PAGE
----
Should a method name describe what it does or what it intends?

Bob Martin raises a good example in InformIT: Robert C. Martin’s Clean Code Tip of the Week #1: An Accidental Doppelgänger in Ruby > Duplication of two functions that do the same thing but mean different things by it.

I recently stumbled into a slightly different take on the question of should a function say what it does or what it intends?

When a  function implements business process Alpha that today consists of steps A and B (but tomorrow  may change) should you call the function DoBusinessProcessAlpha or call it DoStepsAandB?

One answer would be, if the function is in a public package which exposes business functionality then the name should probably show that it does BusinessProcessAlpha. But if it is a private, not exposed, function then the reader is probably looking for the detail, that it does StepsAandB.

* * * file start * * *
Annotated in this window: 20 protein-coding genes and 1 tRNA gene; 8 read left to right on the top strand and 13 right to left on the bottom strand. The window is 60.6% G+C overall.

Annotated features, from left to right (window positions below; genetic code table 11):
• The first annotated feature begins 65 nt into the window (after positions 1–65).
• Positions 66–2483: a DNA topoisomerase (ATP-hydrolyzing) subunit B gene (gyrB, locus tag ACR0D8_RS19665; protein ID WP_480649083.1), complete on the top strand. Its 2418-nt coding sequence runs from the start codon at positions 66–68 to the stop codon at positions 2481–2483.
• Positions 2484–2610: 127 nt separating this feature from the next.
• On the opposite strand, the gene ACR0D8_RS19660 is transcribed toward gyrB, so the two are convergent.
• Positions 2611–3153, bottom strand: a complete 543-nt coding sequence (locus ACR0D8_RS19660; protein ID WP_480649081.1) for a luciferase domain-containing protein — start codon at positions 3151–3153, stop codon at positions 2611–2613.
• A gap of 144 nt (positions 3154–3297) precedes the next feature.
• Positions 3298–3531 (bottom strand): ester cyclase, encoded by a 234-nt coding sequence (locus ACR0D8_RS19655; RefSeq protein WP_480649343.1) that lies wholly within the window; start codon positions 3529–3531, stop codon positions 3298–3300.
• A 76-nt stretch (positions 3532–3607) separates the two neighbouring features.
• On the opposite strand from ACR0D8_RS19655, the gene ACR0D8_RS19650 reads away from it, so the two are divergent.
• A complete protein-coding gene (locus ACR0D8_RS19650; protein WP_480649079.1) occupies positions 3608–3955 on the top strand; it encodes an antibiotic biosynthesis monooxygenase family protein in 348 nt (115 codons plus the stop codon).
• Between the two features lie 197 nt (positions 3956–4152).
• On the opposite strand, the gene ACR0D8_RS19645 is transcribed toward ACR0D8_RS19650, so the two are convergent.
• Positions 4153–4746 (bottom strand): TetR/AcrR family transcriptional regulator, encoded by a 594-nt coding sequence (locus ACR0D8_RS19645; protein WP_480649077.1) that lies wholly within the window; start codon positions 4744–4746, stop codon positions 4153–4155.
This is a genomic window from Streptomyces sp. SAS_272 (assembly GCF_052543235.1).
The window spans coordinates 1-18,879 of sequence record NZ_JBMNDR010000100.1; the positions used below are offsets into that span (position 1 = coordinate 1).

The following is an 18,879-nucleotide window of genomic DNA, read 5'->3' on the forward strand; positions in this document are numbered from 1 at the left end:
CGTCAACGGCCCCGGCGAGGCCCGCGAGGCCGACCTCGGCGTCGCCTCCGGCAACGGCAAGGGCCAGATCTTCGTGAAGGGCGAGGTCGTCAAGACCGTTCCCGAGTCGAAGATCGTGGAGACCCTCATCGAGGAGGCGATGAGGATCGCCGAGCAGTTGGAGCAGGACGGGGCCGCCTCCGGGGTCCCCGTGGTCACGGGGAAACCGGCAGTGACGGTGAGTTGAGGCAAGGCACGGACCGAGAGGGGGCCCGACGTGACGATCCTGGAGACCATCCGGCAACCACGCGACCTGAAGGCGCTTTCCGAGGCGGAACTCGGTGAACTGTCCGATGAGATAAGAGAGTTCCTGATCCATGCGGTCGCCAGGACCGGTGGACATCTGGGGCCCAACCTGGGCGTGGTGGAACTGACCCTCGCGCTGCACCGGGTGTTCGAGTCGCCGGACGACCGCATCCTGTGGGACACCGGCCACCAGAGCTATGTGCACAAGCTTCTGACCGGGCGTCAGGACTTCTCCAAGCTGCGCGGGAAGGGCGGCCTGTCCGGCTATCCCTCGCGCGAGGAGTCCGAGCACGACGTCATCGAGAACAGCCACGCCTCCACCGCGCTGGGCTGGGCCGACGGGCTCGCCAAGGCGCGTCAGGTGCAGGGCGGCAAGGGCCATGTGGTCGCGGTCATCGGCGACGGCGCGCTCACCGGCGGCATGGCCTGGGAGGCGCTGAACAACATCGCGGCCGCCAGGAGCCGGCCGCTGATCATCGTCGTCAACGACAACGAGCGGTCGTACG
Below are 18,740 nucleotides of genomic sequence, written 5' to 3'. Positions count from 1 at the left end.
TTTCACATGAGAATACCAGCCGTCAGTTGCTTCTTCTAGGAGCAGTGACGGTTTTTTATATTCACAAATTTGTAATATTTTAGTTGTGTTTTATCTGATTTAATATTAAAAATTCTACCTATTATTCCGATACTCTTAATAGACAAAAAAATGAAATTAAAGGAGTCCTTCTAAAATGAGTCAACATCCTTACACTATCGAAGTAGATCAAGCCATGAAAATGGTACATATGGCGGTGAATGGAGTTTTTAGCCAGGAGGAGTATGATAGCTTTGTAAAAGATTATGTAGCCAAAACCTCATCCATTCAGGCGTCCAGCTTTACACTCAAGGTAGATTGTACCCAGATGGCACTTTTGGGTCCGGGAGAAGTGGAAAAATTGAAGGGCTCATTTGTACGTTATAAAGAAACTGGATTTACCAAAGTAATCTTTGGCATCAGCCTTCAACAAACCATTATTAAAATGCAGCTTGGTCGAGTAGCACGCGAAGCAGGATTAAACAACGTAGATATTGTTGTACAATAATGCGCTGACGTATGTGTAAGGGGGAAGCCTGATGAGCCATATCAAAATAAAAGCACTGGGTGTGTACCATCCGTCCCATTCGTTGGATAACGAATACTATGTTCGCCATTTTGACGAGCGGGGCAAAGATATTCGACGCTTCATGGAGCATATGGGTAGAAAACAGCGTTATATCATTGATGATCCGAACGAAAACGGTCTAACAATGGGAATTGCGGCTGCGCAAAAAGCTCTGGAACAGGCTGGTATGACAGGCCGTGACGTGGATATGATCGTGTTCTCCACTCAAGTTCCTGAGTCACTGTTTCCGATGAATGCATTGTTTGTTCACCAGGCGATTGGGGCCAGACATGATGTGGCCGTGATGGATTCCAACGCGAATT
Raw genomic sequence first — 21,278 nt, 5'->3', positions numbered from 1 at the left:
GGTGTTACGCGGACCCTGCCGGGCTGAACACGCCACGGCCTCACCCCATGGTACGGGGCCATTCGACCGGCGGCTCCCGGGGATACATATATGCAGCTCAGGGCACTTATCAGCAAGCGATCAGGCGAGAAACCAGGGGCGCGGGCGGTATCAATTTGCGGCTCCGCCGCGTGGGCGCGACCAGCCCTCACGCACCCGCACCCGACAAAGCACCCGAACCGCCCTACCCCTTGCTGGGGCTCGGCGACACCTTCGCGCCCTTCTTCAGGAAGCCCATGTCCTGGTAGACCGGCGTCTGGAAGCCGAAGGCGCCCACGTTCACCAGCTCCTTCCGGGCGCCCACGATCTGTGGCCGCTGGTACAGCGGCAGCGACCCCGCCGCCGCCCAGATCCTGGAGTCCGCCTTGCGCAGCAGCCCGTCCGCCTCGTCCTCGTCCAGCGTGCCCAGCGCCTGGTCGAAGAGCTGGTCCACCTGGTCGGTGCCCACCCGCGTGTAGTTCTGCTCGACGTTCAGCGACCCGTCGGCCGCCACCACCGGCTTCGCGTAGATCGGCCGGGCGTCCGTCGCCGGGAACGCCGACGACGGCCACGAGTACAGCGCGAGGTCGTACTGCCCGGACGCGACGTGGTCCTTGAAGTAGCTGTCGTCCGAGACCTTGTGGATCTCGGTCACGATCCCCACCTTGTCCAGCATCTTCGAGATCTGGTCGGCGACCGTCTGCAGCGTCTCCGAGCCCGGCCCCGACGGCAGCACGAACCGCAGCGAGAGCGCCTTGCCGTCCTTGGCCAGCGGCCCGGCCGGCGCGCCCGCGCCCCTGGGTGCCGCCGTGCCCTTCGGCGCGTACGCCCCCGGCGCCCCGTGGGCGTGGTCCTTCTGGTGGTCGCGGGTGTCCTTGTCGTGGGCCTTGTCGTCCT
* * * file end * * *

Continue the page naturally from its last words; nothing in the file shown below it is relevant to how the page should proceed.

The question is more awkward if Steps A and B are themselves business process functions. That is, if you asked your customer, they would understand what steps A and B mean.

I suppose in that case you could always call it DoAlphaAsandB().

3 thoughts on “Should a method name describe what it does or what it intends?”

  1. It’s an interesting take, but if Business Process Alpha changes to also include step C, or to remove Step B, not only do you have to modify the contents of the StepsAandB method, but you also have to rename it and update all the calling sites to use the new name.
    The fact that process Alpha consists of specific named steps is an implementation detail of the DoProcessAlpha method and not the business of any callers of that method. A caller which needs Steps A and B, so it calls DoProcessAlpha as a convenience to get both at once, is violating encapsulation. DoProcessAlpha is a method reserved for callers which need to execute process Alpha, whatever steps it may contain. Anybody who needs to interact with the individual steps outside of an Alpha context need to make a new method to call those steps directly.

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